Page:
The time to begin plans for COVID-19 eradication is now

T Jacob Johna, Dhanya Dharmapalanb

a PhD (Virology), FRCP (Paediatrics), Former Professor & Head, Department of Clinical Virology, Christian Medical College, Vellore, India

b MBBS, MD, Consultant, Paediatric Infectious Diseases at Apollo Hospitals, Navi Mumbai, India



After the world recovers from the pandemic of SARS-CoV-2, it is most likely to stabilise as endemic and seasonal, deserving/demanding control efforts perpetually in all countries, unless it can be eradicated. The risk of mortality is high among those above 65 years and those with chronic “lifestyle” diseases. Endemic circulation will, therefore, take a heavy toll on life annually. Eradication is an extreme form of control, eliminating the disease permanently and globally. Effective vaccines are expected in the near future. As the pandemic abates, herd immunity will be very high, enabling early eradication by additional build-up of a vaccine-induced herd immunity. Public memory of the pandemic will be fresh, which will assist in social mobilisation and fund raising towards eradication. If time is lost, the infection is likely to become non-eradicable as domestic/farmed animals may become fresh reservoirs. Resolve to eradicate and designing its road-map must be made at the earliest.

Key words: COVID-19, pandemics, vaccines, global health

“We cannot solve our problems with the same thinking we used when we created them.” (Einstein)

The COVID-19 pandemic, a veritable nightmare

The pandemic of the Coronavirus disease-2019 (COVID-19), caused by an infection with Severe Acute Respiratory Syndrome Coronavirus type 2 (SARS-CoV-2), has sowed disease, death, and devastation in its path across all countries of the world. By the end of June 2020, it has caused over 9.4 million cases and over 480,000 deaths globally.1 Risks of severe disease and death are high in those above 65 years and those with chronic non-communicable diseases (co-morbidities).2 Children, adolescents, and young healthy adults tend to develop asymptomatic infection or only mild symptoms and are at low risk of death.

The mode and speed of the spread of SARS-CoV-2 resembles that of influenza viruses. The 1918 influenza pandemic (causative virus identified by paleo-virology as A H1N1) had three successive waves in March, September–November, and early 1919.3 H1N1 virus was replaced by H2N2 when it became a pandemic in 1957, which was then replaced by the H3N2 pandemic virus of 1968,4 but the 2009 pandemic H1N1 virus did not replace H3N2, and since then, both H1N1 and H3N2 are endemic globally. Each pandemic virus became globally endemic unless replaced by another influenza virus, and SARS-CoV-2 will most likely emerge as globally endemic.5 We have no reason to expect a less virulent beta coronavirus to emerge and replace this highly virulent pandemic virus.

Two other coronaviruses have emerged as zoonosis first and then human-to-human transmission continued: the SARS-CoV-1 and the MERS-CoV, causing severe acute respiratory syndrome (SARS) and the Middle-Eastern respiratory syndrome, respectively. The former did become a pandemic involving 27 countries, resulting in 8,096 cases and 774 deaths.6 By diligently case diagnosing, contact tracing, and quarantining, SARS was eradicated within one year without a vaccine or anti-viral drug.

This approach failed with SARS-CoV-2 because of greater transmission efficiency and the fact that infected asymptomatic and pre-symptomatic (during incubation period) individuals transmitted infection, whereas SARS virus was transmitted only after a fever developed, allowing case detection and breaking of transmission chains. Fortunately, it has not re-appeared as zoonosis in the country of origin as precautions were taken.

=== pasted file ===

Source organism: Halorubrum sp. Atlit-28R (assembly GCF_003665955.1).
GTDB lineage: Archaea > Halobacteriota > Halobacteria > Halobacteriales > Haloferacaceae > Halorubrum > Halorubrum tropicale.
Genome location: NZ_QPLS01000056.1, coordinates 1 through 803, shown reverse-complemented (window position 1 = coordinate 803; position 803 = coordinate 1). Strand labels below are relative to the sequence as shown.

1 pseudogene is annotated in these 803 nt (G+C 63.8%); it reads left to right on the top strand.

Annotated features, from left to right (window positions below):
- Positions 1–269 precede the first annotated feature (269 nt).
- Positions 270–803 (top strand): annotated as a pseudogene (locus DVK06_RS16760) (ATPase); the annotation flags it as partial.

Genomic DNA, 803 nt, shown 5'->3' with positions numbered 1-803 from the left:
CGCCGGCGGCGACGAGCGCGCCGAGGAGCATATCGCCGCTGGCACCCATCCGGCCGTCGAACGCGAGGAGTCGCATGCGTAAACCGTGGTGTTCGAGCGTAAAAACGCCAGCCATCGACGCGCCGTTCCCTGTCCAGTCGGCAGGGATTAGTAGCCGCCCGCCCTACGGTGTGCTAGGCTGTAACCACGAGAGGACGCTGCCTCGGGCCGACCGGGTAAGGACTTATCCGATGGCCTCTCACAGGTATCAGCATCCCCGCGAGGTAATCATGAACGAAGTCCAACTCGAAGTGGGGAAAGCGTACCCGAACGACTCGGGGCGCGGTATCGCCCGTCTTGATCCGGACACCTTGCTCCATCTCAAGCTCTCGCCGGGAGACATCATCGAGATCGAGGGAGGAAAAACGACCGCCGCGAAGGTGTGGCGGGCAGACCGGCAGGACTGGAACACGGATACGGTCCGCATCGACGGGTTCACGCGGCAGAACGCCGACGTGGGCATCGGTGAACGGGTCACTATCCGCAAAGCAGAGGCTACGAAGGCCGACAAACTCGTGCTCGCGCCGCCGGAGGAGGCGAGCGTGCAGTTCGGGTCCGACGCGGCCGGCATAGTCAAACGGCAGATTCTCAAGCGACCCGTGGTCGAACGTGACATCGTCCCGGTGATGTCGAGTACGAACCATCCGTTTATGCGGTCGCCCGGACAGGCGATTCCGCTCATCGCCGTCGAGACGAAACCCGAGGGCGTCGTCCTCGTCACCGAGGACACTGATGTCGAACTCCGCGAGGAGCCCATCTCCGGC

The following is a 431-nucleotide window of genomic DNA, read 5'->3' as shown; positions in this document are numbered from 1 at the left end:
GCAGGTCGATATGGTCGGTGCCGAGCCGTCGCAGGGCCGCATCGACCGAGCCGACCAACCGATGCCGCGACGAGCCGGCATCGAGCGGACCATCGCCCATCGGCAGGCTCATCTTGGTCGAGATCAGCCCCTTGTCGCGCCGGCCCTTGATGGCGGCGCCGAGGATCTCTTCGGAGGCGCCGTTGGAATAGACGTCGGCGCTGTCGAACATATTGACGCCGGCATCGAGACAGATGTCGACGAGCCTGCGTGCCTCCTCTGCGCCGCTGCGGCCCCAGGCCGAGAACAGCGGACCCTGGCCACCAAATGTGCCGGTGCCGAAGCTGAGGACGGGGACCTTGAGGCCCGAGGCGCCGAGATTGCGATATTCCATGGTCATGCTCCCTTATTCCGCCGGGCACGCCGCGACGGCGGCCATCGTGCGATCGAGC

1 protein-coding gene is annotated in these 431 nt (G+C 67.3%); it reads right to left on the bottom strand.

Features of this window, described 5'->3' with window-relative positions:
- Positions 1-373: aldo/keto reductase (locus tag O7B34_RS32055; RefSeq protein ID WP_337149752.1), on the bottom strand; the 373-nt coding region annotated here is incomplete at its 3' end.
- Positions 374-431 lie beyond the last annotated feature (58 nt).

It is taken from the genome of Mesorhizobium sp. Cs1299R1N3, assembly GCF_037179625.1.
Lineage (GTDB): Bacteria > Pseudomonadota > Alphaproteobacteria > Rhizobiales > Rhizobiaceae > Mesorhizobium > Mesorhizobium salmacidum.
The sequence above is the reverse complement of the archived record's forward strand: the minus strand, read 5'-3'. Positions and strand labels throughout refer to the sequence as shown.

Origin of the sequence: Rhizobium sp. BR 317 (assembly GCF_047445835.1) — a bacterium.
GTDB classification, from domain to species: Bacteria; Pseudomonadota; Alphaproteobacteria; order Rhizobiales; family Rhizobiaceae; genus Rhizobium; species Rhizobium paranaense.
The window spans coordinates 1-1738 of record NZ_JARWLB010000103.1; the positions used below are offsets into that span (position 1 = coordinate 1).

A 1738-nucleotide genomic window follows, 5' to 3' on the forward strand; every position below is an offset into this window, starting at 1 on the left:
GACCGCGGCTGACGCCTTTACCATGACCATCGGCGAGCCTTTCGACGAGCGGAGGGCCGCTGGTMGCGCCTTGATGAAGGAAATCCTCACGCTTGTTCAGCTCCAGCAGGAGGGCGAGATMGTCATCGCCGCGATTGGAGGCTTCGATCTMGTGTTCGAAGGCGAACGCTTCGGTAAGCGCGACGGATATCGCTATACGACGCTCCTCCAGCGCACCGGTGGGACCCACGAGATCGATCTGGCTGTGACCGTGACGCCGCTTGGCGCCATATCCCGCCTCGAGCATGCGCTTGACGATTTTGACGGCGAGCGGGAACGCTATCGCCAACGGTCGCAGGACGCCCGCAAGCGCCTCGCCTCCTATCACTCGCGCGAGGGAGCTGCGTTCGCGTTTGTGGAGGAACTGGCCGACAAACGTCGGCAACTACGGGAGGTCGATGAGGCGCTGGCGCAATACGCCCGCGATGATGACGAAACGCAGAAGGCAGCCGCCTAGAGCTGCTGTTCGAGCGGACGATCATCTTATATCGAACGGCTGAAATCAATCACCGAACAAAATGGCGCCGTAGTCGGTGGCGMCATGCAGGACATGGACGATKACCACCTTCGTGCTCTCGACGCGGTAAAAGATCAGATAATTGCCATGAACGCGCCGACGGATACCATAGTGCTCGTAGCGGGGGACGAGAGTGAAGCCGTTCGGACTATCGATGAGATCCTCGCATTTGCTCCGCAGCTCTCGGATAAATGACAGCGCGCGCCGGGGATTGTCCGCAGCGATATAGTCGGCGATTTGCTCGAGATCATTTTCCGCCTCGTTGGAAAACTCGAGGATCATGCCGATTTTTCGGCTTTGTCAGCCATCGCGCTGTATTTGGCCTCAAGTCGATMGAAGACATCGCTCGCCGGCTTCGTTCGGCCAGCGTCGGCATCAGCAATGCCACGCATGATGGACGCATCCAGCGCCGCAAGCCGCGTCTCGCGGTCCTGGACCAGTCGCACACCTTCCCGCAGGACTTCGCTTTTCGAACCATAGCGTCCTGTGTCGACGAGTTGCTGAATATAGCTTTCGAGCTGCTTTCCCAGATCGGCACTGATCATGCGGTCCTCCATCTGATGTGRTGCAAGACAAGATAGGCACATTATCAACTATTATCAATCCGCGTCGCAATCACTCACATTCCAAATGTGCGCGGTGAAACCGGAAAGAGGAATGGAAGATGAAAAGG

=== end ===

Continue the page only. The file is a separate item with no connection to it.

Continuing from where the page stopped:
MERS-CoV has appeared several times as a zoonosis, often resulting in limited person-to-person transmission. Further spread could be interrupted so that it has neither persisted as anthroponosis nor became a pandemic. However, when imported into the Korean Republic, it caused a major epidemic, but once detected and when non-pharmacological interventions were applied, it could be eliminated.7 SARS-CoV-2 is a highly efficient person-to-person transmitter and, within a span of 4 months from first recognition in China, it has reached all United Nations member countries. It is now fully entrenched globally as anthroponosis and it would be naive and foolhardy to expect that its transmission could be interrupted everywhere using non-pharmacological interventions.

To presume it will die out will turn out to be a huge risk if it does not. The world will be safer if we presume the opposite—that it will become pan-endemic when herd immunity grows sufficiently high.5 In the medium term, as the disease remains endemic with annual seasonal prevalence, senior citizens and those with co-morbidities will have to live in fear of infection and its consequences, unless effective anti-viral therapy is developed or at least one safe and effective vaccine becomes available, accessible, and affordable even in low income countries, or unless the disease is eradicated.

Can COVID-19 be eradicated?

Disease eradication is defined as permanent reduction to zero of the worldwide incidence of the causative infection, with deliberate efforts.8 For COVID-19 eradication, the coronavirus transmission must be interrupted globally.

Three biomedical criteria determine if a disease can be eradicated: i) availability of vaccine for primary prevention; ii) availability of a diagnostic tool to reliably detect infection; iii) absence of extra-human reservoir of the agent.8

Although SARS-CoV-2 only recently jumped species from bats to humans as a zoonosis, it is now an anthroponosis, meaning efficiently spreading person-to-person, hence theoretically eradicable.8 The presumptive parent virus in the bat is a millennia old. Its emergence as an emerging anthroponosis of zoonotic origin had not happened before 2019, so we have to presume it is a one-off event. As an anthroponosis, it is eradicable, in spite of its original reservoir remaining in nature. However, constant vigilance and escalated surveillance for any new zoonotic to human introduction is needed.